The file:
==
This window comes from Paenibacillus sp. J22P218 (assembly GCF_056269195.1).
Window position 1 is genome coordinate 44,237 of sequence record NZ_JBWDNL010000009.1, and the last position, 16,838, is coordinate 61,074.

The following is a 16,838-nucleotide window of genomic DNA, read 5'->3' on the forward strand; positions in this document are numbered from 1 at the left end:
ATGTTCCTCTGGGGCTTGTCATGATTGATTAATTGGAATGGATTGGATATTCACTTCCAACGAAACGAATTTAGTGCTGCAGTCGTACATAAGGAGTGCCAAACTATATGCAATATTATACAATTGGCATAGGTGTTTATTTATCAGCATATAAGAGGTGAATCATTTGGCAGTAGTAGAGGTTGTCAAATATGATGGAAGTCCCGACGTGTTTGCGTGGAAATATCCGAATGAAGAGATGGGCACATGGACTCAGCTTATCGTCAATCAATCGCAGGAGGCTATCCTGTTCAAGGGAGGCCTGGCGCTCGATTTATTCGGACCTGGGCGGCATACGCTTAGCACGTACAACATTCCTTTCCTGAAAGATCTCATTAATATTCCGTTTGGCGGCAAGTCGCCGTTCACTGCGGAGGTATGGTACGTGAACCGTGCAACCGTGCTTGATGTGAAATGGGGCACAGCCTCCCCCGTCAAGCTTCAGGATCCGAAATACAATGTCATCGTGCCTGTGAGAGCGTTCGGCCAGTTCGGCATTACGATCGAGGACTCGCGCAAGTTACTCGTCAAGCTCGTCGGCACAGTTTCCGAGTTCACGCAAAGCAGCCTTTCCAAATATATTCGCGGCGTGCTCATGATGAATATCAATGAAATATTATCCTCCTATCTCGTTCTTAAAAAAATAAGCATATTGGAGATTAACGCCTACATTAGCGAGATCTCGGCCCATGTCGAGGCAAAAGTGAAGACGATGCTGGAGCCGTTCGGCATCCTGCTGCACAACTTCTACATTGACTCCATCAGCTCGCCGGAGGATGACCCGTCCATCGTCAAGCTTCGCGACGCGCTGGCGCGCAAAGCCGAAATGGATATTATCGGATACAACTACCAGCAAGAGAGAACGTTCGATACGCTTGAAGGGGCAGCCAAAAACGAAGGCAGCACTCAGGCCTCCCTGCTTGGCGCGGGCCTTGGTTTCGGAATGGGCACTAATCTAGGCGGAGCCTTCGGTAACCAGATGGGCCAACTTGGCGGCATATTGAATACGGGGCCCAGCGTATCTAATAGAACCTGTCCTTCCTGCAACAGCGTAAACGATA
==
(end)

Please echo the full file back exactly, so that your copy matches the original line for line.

This window comes from Paenibacillus sp. J22P218 (assembly GCF_056269195.1).
Window position 1 is genome coordinate 44,237 of sequence record NZ_JBWDNL010000009.1, and the last position, 16,838, is coordinate 61,074.

The following is a 16,838-nucleotide window of genomic DNA, read 5'->3' on the forward strand; positions in this document are numbered from 1 at the left end:
ATGTTCCTCTGGGGCTTGTCATGATTGATTAATTGGAATGGATTGGATATTCACTTCCAACGAAACGAATTTAGTGCTGCAGTCGTACATAAGGAGTGCCAAACTATATGCAATATTATACAATTGGCATAGGTGTTTATTTATCAGCATATAAGAGGTGAATCATTTGGCAGTAGTAGAGGTTGTCAAATATGATGGAAGTCCCGACGTGTTTGCGTGGAAATATCCGAATGAAGAGATGGGCACATGGACTCAGCTTATCGTCAATCAATCGCAGGAGGCTATCCTGTTCAAGGGAGGCCTGGCGCTCGATTTATTCGGACCTGGGCGGCATACGCTTAGCACGTACAACATTCCTTTCCTGAAAGATCTCATTAATATTCCGTTTGGCGGCAAGTCGCCGTTCACTGCGGAGGTATGGTACGTGAACCGTGCAACCGTGCTTGATGTGAAATGGGGCACAGCCTCCCCCGTCAAGCTTCAGGATCCGAAATACAATGTCATCGTGCCTGTGAGAGCGTTCGGCCAGTTCGGCATTACGATCGAGGACTCGCGCAAGTTACTCGTCAAGCTCGTCGGCACAGTTTCCGAGTTCACGCAAAGCAGCCTTTCCAAATATATTCGCGGCGTGCTCATGATGAATATCAATGAAATATTATCCTCCTATCTCGTTCTTAAAAAAATAAGCATATTGGAGATTAACGCCTACATTAGCGAGATCTCGGCCCATGTCGAGGCAAAAGTGAAGACGATGCTGGAGCCGTTCGGCATCCTGCTGCACAACTTCTACATTGACTCCATCAGCTCGCCGGAGGATGACCCGTCCATCGTCAAGCTTCGCGACGCGCTGGCGCGCAAAGCCGAAATGGATATTATCGGATACAACTACCAGCAAGAGAGAACGTTCGATACGCTTGAAGGGGCAGCCAAAAACGAAGGCAGCACTCAGGCCTCCCTGCTTGGCGCGGGCCTTGGTTTCGGAATGGGCACTAATCTAGGCGGAGCCTTCGGTAACCAGATGGGCCAACTTGGCGGCATATTGAATACGGGGCCCAGCGTATCTAATAGAACCTGTCCTTCCTGCAACAGCGTAAACGATA